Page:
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Joseph, Lawyer
Category: California Employment Law
Satisfied Customers: 5299
Experience:  Extensive experience representing employees and management
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i recently lost my wife which resulted in a drop in work performance.

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i recently lost my wife which resulted in a drop in work performance. i enrolled in a company sponsored program. after my first session with a therapist, i called to schedule an appointment with my primary doctor to get a note for my up coming absence per company policy. my closest appointment i could get was more than 14 days away. the next day i spoke with a member of management to let them know my situation and requested two weeks vacation time that i had earned in order to comply with company policy. the next day i received a call from this manager stating they could not give me vacation without a doctors note. twenty days later i received a termination notice with a specific date if certain criteria were not met. 17 days after their deadline termination of my employment was instated resulting in a delay of my cobra option to the point of a break in continuous coverage and subject to preexisting condition clauses. my question is two things. 1. was i denied a reasonable accommodation for denial of my vacation request and 2. was my termination at their convenience consistent with fair and equal treatment under the law.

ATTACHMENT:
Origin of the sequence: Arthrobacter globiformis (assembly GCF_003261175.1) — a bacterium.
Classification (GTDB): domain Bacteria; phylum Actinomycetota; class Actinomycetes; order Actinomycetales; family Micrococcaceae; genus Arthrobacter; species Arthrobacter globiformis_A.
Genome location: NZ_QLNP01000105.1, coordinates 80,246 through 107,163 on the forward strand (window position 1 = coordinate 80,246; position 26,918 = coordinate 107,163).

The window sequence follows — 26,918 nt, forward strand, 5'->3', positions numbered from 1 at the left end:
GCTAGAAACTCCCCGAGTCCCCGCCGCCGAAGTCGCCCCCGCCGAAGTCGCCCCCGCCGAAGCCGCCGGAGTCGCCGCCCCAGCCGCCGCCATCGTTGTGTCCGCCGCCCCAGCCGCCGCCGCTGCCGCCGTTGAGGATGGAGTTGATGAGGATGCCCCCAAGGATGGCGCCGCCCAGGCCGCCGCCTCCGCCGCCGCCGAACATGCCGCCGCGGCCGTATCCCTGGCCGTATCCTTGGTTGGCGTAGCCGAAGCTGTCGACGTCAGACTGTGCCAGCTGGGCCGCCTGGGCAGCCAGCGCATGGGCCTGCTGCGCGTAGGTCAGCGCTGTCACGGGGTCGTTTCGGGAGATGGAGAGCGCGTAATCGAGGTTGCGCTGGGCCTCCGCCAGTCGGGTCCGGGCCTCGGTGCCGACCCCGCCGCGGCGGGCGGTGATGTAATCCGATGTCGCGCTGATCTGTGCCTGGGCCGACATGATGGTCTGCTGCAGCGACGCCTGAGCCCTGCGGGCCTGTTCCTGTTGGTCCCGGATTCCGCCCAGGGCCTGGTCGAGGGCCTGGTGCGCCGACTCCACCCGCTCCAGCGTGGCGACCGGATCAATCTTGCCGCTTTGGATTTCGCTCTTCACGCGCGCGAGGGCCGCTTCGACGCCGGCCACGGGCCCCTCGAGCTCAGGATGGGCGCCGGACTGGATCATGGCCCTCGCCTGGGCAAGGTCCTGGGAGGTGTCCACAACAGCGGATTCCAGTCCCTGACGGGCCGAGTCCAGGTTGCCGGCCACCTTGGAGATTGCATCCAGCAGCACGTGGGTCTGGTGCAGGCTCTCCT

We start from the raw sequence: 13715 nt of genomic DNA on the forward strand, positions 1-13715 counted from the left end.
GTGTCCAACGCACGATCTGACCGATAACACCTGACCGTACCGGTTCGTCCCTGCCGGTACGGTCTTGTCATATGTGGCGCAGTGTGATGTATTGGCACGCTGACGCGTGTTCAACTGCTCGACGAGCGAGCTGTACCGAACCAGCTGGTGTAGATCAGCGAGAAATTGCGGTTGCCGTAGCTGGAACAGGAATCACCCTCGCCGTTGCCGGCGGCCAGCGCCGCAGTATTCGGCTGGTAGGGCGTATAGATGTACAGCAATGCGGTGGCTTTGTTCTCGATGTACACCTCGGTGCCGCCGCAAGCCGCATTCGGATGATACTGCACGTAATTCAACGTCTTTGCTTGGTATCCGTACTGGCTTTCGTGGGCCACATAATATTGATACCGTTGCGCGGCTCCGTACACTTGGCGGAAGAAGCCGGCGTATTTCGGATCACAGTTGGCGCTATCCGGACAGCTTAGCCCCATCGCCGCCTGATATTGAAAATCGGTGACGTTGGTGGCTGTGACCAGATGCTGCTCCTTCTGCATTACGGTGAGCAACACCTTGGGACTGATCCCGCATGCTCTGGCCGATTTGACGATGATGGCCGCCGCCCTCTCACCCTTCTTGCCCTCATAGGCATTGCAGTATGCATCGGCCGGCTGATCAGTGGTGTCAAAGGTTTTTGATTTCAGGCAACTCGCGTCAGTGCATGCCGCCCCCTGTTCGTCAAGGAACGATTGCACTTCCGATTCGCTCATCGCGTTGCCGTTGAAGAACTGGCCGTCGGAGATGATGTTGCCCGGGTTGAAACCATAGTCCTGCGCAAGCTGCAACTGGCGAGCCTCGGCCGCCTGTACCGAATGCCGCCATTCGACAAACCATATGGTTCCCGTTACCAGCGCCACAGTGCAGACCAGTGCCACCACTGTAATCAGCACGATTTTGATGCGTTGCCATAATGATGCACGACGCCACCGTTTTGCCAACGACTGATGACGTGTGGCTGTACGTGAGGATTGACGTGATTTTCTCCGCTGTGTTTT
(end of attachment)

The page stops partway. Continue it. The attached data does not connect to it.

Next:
Hello and welcome to JustAnswer.

I'm sorry to hear about your situation and hope I can help.

Yes, your denial of your use of vacation time in order to accomodate your disability could definitely be seen as you being denied a reasonable accomodation.

You should file a complaint with the Department of Fair Employment and Housing for discrimination in violation of the Fair Employment and Housing Act.

You can do so using the instructions available online here:

Unfortunately, unless your termination was due to discrimination due to your disability, it would be considered legal.

As an at-will employee, you can be terminated at any time for any reason with or without any prior notice.

This stems from the employment at-will doctrine, which is codified in California Labor Code Section 2922, and states:

"An employment, having no specified term, may be terminated at the will of either party on notice to the other. Employment for a specified term means an employment for a period greater than one month."

I wish I had better news to give you, but I hope you appreciate a direct and honest answer to your question.
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